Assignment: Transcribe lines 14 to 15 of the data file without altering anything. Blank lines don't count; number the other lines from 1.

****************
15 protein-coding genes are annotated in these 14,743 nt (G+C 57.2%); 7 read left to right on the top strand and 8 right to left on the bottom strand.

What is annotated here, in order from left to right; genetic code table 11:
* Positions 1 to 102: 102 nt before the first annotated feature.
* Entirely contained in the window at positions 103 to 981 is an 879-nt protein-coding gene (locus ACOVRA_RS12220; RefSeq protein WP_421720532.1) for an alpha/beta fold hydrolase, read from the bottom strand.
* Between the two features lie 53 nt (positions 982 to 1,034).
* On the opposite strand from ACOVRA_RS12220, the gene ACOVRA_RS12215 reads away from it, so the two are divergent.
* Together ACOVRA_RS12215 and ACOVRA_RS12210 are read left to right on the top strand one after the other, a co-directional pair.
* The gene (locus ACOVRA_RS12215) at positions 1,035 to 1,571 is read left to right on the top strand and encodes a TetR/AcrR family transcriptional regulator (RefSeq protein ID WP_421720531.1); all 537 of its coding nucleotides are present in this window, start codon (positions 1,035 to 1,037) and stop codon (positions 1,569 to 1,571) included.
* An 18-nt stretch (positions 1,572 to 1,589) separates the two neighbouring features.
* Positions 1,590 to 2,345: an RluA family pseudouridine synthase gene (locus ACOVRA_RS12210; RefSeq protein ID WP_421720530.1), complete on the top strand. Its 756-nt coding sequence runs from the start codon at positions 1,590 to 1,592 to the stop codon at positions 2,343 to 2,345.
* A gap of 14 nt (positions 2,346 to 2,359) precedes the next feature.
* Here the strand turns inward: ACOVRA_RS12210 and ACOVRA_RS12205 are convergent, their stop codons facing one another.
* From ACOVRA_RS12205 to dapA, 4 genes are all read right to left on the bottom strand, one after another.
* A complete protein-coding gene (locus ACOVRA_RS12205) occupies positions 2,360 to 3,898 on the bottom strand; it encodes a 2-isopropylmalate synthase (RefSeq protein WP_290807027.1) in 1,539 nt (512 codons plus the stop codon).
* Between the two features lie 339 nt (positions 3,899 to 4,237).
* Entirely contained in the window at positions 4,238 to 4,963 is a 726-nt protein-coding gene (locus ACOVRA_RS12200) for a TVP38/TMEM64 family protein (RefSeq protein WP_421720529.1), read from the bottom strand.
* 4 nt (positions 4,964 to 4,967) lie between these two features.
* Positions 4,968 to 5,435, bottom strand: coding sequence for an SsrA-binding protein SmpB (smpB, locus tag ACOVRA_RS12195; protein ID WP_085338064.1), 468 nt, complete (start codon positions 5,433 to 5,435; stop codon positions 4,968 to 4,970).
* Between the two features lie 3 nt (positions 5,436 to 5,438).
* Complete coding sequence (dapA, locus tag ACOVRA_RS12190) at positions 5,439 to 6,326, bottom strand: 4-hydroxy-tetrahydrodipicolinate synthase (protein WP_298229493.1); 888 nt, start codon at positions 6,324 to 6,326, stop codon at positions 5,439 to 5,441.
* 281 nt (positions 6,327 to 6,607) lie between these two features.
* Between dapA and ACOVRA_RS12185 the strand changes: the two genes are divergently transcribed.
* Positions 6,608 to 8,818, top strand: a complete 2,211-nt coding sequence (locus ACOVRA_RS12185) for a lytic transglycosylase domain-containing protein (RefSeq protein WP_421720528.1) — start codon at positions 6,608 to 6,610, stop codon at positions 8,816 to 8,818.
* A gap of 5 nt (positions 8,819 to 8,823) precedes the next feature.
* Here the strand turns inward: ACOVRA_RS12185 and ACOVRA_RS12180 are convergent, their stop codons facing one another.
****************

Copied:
* A complete protein-coding gene (locus ACOVRA_RS12205) occupies positions 2,360 to 3,898 on the bottom strand; it encodes a 2-isopropylmalate synthase (RefSeq protein WP_290807027.1) in 1,539 nt (512 codons plus the stop codon).
* Between the two features lie 339 nt (positions 3,899 to 4,237).